The apparent formlessness of Documenta IX was not accidental; nor was it idle. It was the appropriate form for a world in which 'almost everything is available' (except Mike Tyson). If the exhibitions and their layouts left the visitor feeling battered, disoriented and overwhelmed, then this must count towards its success. Any other form, any sharper focus or sense of here the boundaries lay, would be a misrepresentation of the real state of things. Or so the argument seems to go. The paradox, of course, is that there are many well-established conventions for representing the unrepresentable, many well known devices for showing the unknowable, and many well-trodden boundaries within which the boundless may be depicted. And this had something to do with the overall bathos of Documenta IX. There was, unavoidably, some very predictable, very familiar, very conventional work on display. If a sense of disorientation was created, it was largely an effect either of the sheer quantity of material, or of some deliberately contrived conjunctions of disparate works. That is to say it was more obviously a feature of the curatorial organisation than an intrinsic property of the art.

If there was a single, prevalent, type of work in Documenta, one which seemed to reflect in microcosm the curatorial ambitions of the organisers, then it went under the broad label of Installation. This was effectively confirmed in the layout of the show, with two of the key sites immediately inside and outside the main exhibition hall being occupied by Bruce Nauman and Jonathan Borofsky respectively. Installation is the type of art where 'almost everything is available'. That at least has always been its promise, a promise made, during the 60s,in the face of the apparently stifling limitations of Modernist painting (and to a lesser degree sculpture). To the same extent that moves in painting are always highly constrained by physical, technical and historical conditions, Installation appears almost limitless in all these respects. Almost anything becomes a potential 'ready made' to be grafted onto almost anything else almost anywhere you like. In the case of Documenta IX, anywhere included the walls, floors, ceilings, windows and doors of the exhibition halls; inside, outside, above and below the galleries; the ponds, gardens, rivers, car parks, lifts, shopfronts, roofs, parapets, trees, towers, statues, museum displays and lamp-posts of Kassel.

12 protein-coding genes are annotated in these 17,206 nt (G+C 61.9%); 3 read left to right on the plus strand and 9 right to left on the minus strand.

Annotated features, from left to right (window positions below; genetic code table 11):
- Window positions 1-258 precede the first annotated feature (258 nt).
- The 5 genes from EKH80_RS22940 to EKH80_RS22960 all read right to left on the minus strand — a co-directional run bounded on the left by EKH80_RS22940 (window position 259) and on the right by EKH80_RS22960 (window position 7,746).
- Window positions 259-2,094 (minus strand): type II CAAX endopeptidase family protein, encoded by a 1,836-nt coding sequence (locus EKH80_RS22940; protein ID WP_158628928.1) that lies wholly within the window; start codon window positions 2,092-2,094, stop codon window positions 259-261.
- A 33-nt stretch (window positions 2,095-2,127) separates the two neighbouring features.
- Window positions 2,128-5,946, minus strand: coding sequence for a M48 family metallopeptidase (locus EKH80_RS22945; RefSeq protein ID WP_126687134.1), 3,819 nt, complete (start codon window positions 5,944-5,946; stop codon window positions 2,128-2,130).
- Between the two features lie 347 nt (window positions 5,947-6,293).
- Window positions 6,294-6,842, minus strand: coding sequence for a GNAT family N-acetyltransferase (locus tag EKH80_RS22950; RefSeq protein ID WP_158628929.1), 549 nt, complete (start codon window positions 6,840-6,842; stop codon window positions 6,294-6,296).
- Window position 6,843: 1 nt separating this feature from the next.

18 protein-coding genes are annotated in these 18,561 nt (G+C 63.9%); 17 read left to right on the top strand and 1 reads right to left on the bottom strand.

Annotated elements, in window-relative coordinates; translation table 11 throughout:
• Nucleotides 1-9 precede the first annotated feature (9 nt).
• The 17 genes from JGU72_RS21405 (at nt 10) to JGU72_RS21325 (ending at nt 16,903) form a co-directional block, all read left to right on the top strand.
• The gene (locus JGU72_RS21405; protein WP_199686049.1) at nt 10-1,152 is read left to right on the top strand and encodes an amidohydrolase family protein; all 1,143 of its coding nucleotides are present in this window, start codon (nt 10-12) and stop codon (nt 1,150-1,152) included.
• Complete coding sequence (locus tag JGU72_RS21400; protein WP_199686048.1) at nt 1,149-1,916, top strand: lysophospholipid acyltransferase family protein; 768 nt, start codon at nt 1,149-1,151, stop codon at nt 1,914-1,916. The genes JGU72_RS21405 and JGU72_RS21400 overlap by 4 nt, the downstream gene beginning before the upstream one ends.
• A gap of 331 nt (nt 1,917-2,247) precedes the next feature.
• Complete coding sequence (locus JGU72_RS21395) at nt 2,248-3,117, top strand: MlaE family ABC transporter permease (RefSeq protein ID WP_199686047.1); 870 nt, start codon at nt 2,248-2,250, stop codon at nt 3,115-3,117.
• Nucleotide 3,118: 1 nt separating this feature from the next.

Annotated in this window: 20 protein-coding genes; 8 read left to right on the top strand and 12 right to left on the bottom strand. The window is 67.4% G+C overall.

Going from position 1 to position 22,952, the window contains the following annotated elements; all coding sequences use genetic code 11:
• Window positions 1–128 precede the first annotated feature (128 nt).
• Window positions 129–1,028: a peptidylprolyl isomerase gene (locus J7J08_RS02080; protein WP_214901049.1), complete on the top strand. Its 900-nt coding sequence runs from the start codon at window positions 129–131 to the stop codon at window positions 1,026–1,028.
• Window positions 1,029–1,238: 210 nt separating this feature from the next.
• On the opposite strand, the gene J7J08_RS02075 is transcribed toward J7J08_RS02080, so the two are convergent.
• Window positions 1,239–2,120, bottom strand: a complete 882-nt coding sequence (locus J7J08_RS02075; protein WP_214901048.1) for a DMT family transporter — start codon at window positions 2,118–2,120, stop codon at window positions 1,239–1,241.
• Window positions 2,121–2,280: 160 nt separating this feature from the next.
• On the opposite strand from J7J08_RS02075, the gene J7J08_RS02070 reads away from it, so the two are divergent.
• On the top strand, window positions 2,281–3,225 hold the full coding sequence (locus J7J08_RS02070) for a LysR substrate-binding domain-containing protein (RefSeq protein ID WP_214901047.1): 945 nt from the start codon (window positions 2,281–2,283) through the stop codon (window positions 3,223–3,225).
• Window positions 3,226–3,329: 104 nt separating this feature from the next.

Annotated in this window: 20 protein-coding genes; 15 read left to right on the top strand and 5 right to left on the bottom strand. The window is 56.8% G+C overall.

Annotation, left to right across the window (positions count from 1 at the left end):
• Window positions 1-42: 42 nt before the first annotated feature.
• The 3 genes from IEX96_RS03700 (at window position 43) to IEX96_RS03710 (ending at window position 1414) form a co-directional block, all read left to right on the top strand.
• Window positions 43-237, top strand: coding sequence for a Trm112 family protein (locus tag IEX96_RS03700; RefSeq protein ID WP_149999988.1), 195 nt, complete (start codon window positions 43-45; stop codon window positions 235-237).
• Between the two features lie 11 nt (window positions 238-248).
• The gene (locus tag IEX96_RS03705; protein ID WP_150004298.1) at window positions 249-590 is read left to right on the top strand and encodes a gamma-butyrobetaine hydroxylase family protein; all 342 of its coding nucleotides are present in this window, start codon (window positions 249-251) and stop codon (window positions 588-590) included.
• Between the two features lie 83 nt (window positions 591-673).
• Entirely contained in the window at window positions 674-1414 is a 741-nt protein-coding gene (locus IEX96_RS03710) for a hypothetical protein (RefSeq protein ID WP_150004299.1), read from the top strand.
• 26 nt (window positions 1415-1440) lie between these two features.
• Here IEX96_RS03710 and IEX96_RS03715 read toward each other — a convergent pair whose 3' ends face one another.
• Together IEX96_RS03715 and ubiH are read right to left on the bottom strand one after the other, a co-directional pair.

Within the generic category of Installation were grouped a few rather classy and a great many very trite works. The worst tended to exploit a range of sub-Beuysian, late-surrealist, sort-of poetic conjunctions of incongruous bits and pieces. There were primitive materials and there was modern technology; there was expensive and there was cheap; there was big and imposing and there was small and all over the place; there was smelly and there was slimy and it rarely seemed to make that much difference. For all the hyperactive scurrying around for strange materials and sneaky places to stick them, the results were often depressingly same-y. But then exotic collisions of everyday things has become as academic as the seamless fini of 19th Century Salon painting. The 'unexpect-ed' has become so terribly familiar these days, not much more than a kind of parlour game or form of polite conversation-piece.

The better installation-based work tended to avoid relying on the armadilloand-toothpick type of conjunction and clever placing for its effect. It opted instead for working with a limited range of materials and technology, and worked its materials in particular and deliberate ways. Gary Hill's silent video installation made immaculate use of its technology - and, unlike many other video-works, made its technology seem necessary rather than merely ornamen-tal. Some of the more successful works took as their starting point the existing architecture or installations of buildings and museums in Kassel. Dan Graham, Rodney Graham, and Joseph Kosuth sought, each in very different ways, to re-tune or detourne aspects of their chosen buildings or displays. These works had in common with Hill's an aversion to the bombastic, domineering and ludicrous-ly overstated - not something you could say for the work of Nauman, Borofsky, and Mario Merz. Or indeed several others, such as Zoe Leonard and Haim Steinbach, both of whom made staggeringly crass 'interventions' into the regular museum of fine art displays. Again, both of these artists relied for their effect on generating a kind of direct, jarring conflict between the existing material and the insertions.